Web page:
程式扎記: [ InAction Note ] Ch2. Building a search index - Indexing numbers, dates, and times

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2014年5月9日 星期五

[ InAction Note ] Ch2. Building a search index - Indexing numbers, dates, and times

Preface: 
Although most content is textual in nature, in many cases handling numeric or date/time values is crucial. In a commerce setting, the product’s price, and perhaps other numeric attributes like weight and height, are clearly important. A video search engine may index the duration of each video. Press releases and articles have a timestamp. These are just a few examples of important numeric attributes that modern search applications face. 

Indexing numbers: 
There are two common scenarios in which indexing numbers is important. In one scenario, numbers are embedded in the text to be indexed, and you want to make sure those numbers are preserved and indexed as their own tokens so that you can use them later as ordinary tokens in searches. For instance, your documents may contain sentences like "Be sure to include Form 1099 in your tax return"you want to be able to search for the number 1099 just as you can search for the phrase “tax return” and retrieve the document that contains the exact number

To enable this, simply pick an analyzer that doesn’t discard numbers. As we discuss in section 4.2.3WhitespaceAnalyzer and StandardAnalyzer are two possible candidates. If you feed them the "Be sure to include Form 1099 in your tax return" sentence, they’ll extract 1099 as a token and pass it on for indexing, allowing you to later search for 1099 directly. On the other hand, SimpleAnalyzer and StopAnalyzer discard numbers from the token stream, which means the search for 1099 won’t match any documents. If in doubt, use Luke, which is a wonderful tool for inspecting all details of a Lucene index, to check whether numbers survived your analyzer and were added to the index. Luke is described in more detail in section 8.1

In the other scenario, you have a field that contains a single number and you want to index it as a numeric value and then use it for precise (equals) matching, range searching, and/or sorting. For example, you might be indexing products in a retail catalog, where each product has a numeric price and you must enable your users to be able to restrict a search by price range.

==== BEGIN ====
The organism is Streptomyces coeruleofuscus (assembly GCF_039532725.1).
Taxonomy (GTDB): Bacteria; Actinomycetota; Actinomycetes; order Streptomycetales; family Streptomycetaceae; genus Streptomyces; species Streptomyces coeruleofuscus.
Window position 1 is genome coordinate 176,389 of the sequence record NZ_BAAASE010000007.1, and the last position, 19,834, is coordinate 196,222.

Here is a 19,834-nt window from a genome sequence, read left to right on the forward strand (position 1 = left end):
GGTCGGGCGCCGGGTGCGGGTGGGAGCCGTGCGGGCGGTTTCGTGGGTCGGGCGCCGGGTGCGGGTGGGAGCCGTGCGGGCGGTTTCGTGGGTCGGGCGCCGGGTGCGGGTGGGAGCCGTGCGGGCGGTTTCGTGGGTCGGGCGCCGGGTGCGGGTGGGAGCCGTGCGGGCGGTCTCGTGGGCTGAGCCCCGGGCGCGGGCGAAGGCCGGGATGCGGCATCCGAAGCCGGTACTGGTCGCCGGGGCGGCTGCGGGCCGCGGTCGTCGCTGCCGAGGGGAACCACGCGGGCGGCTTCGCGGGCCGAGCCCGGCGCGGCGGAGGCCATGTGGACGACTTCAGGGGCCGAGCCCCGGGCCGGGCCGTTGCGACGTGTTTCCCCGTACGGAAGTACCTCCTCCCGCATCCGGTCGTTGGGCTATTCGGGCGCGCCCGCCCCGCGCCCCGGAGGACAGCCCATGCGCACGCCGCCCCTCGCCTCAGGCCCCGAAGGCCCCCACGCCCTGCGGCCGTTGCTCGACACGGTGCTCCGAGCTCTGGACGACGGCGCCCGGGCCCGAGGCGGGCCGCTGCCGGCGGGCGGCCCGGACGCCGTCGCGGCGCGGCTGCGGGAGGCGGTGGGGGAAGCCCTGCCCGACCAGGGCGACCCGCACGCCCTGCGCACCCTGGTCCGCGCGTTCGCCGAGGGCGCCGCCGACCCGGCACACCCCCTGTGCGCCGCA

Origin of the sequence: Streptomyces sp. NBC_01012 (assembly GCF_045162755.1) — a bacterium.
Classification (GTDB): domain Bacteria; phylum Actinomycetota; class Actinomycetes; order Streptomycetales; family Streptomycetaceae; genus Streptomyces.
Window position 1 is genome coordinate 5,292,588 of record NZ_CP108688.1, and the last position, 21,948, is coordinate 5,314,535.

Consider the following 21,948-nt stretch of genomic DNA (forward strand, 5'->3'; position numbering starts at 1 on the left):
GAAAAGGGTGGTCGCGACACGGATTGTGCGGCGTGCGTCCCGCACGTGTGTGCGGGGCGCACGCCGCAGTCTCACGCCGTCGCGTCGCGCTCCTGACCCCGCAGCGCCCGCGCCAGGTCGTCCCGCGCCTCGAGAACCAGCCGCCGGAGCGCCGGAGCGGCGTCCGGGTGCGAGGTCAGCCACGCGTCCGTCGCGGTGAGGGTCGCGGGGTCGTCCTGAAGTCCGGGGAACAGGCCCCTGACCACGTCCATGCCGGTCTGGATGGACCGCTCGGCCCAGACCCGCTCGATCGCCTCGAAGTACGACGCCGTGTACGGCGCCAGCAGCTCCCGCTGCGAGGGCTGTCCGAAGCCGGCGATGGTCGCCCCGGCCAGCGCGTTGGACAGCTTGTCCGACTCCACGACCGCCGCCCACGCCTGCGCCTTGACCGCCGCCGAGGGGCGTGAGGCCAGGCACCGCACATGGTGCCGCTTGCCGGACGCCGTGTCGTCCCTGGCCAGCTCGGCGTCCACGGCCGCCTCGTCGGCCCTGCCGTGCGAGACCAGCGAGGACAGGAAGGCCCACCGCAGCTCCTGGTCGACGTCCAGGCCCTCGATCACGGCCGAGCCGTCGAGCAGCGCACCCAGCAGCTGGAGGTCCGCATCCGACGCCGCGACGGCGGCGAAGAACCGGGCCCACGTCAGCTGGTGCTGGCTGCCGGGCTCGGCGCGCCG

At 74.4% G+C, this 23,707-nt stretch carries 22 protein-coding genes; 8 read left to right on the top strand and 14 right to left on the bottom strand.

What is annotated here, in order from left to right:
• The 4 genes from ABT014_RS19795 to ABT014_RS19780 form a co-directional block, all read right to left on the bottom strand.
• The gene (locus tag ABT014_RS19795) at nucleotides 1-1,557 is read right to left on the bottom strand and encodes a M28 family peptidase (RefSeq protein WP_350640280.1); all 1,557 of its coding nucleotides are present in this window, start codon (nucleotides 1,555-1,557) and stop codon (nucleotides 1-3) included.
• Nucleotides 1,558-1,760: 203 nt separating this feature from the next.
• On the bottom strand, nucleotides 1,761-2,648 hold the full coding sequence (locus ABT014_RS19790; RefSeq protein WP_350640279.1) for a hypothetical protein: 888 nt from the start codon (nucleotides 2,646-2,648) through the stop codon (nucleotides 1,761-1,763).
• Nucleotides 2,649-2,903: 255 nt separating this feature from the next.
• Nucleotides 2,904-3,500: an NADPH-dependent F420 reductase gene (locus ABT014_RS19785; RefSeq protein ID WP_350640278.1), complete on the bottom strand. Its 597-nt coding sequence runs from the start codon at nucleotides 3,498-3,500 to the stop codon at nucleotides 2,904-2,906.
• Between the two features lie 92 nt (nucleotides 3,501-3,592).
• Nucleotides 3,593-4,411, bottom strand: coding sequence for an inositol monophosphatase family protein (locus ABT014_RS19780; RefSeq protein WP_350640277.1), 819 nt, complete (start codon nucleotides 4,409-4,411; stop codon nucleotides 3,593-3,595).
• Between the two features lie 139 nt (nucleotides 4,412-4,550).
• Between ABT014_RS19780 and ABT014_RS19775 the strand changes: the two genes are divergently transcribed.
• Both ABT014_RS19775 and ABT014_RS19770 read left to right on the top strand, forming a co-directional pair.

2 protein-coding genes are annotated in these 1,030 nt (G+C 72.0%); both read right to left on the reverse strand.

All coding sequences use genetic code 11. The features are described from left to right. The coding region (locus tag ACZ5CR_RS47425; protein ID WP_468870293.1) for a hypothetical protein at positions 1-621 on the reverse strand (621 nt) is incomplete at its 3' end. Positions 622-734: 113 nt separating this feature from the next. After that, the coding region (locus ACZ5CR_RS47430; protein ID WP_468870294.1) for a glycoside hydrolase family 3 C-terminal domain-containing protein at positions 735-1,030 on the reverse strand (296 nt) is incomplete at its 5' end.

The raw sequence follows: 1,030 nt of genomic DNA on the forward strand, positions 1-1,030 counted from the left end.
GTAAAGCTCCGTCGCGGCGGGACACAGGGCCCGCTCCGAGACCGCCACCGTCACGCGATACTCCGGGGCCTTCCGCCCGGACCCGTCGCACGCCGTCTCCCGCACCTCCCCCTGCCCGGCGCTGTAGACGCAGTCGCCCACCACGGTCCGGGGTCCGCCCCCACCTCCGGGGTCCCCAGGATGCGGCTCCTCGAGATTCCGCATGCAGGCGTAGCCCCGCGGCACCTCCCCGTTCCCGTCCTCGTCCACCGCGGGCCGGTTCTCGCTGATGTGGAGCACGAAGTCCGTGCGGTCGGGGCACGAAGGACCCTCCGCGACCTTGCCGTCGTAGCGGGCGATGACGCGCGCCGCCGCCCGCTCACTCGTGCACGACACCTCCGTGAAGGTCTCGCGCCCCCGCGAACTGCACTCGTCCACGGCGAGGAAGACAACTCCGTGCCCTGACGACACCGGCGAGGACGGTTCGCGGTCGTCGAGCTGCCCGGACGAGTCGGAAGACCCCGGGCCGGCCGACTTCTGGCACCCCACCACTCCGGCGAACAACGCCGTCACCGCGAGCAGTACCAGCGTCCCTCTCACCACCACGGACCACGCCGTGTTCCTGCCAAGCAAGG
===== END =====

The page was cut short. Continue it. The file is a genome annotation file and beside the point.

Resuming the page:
In past releases, Lucene could only operate on textual terms. This required careful preprocessing of numbers, such as zero-padding or advanced number-to-text encodings, to turn them into Strings so that sorting and range searching by the textual terms worked properly. Fortunately, as of version 2.9, Lucene includes easy-to-use builtin support for numeric fields, starting with the new NumericField class. You simply create a NumericField, use one of its setValue methods (accepting types int, long, float, and double, and then returning itself) to record the value, and then add the NumericField to your document just like any other Field. Here’s an example: 
  1. doc.add(new NumericField("price").setDoubleValue(19.99));  
Under the hood, Lucene works some serious magic to ensure numeric values are indexed to allow for efficient range searching and numeric sorting. Each numeric value is indexed using a trie structure, which logically assigns a single numeric value to larger and larger predefined brackets. Each bracket is assigned a unique term in the index, so that retrieving all documents within a single bracket is fast. At search time, the requested range is translated into an equivalent union of these brackets, resulting in a high-performance range search or filter. 

Although each NumericField instance accepts only a single numeric value, you’re allowed to add multiple instances, with the same field name, to the document. The resulting NumericRangeQuery and NumericRangeFilter will logically "or" together all the values. But the effect on sorting is undefined. If you require sorting by the field, you’ll have to index a separate NumericField that has only one occurrence for that field name. 

Indexing dates and times: 
Email messages include sent and received dates, files have several timestamps associated with them, and HTTP responses have a Last-Modified header that includes the date of the requested page’s last modification. Chances are, like many other Lucene users, you’ll need to index dates and times. Such values are easily handled by first converting them to an equivalent int or long value, and then indexing that value as a number. The simplest approach is to use Date.getTime to get the equivalent value, in millisecond precision, for a Java Date object: 
  1. doc.add(new NumericField("timestamp").setLongValue(new Date().getTime()));  
Alternatively, if you don’t require full millisecond resolution for your dates, you can simply quantize them. If you need to quantize down to seconds, minutes, hours, or days, it’s straight division: 
  1. doc.add(new NumericField("day").setIntValue((int) (new Date().getTime()/24/3600)));  
If you need to quantize further, to month or year, or perhaps you’d like to index hour of day or day of week or month, you’ll have to create a Calendar instance and get fields from it: 
  1. Calendar cal = Calendar.getInstance();  
  2. cal.setTime(date);  
  3. doc.add(new NumericField("dayOfMonth").setIntValue(cal.get(Calendar.DAY_OF_MONTH)));  
As you’ve seen, Lucene makes it trivial to index numeric fields. You’ve seen several approaches for converting dates and times into equivalent numeric values for indexing.

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